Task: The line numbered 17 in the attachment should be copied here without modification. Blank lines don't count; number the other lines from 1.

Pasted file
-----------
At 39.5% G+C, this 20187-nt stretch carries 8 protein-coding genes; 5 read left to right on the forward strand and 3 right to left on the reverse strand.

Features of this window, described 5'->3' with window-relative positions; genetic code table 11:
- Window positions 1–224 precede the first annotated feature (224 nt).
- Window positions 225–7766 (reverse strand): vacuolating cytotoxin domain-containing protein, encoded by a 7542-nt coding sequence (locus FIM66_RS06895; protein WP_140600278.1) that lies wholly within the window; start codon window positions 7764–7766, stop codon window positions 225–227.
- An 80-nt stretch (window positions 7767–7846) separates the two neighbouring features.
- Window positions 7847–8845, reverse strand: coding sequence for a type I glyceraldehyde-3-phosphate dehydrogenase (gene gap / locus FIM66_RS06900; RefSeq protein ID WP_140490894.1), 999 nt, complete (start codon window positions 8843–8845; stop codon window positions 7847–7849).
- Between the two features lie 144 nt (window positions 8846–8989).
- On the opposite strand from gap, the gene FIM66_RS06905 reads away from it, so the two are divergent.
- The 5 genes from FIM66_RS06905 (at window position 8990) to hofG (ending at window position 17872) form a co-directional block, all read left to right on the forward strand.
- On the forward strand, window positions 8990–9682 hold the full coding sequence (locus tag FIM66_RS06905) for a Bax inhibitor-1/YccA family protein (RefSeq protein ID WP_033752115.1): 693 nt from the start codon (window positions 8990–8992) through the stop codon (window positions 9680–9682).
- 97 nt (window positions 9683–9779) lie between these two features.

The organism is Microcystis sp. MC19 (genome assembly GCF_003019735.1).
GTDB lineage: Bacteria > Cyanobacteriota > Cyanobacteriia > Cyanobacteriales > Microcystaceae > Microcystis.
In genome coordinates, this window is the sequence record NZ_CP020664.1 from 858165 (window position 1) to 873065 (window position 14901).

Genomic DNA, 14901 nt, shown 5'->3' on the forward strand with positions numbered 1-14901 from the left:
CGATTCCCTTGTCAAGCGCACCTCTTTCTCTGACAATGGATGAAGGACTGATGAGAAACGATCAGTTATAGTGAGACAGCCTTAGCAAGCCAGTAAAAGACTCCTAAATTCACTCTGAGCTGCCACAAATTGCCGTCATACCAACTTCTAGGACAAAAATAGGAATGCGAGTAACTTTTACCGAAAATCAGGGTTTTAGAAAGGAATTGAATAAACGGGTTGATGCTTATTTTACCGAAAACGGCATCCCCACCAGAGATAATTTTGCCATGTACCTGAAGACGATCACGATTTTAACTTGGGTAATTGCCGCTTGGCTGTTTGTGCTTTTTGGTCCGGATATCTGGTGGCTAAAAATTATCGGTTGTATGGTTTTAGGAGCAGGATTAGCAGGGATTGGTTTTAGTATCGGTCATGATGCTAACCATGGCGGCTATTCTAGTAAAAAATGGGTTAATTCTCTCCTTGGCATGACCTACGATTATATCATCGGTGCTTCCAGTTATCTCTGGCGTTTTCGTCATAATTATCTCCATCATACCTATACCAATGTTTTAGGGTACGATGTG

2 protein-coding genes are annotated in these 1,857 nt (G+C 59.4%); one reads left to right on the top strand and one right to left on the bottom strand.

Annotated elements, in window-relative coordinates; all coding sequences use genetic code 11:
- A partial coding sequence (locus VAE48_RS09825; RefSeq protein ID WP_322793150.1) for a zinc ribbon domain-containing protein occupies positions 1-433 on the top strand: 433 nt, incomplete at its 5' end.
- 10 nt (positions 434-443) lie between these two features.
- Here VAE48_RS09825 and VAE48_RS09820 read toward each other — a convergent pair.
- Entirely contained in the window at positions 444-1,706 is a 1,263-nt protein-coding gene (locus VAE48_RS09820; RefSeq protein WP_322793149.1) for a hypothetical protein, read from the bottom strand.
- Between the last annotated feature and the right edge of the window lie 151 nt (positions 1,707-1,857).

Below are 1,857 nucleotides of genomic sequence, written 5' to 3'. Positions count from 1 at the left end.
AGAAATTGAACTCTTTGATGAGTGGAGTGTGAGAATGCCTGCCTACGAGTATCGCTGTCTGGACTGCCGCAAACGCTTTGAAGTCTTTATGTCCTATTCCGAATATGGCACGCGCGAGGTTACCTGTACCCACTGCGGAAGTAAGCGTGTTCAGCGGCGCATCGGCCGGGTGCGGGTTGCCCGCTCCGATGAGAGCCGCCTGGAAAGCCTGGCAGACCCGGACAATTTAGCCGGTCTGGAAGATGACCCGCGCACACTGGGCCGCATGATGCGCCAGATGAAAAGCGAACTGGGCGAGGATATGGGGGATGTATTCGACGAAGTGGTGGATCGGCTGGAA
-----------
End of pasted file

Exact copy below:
2 protein-coding genes are annotated in these 1,857 nt (G+C 59.4%); one reads left to right on the top strand and one right to left on the bottom strand.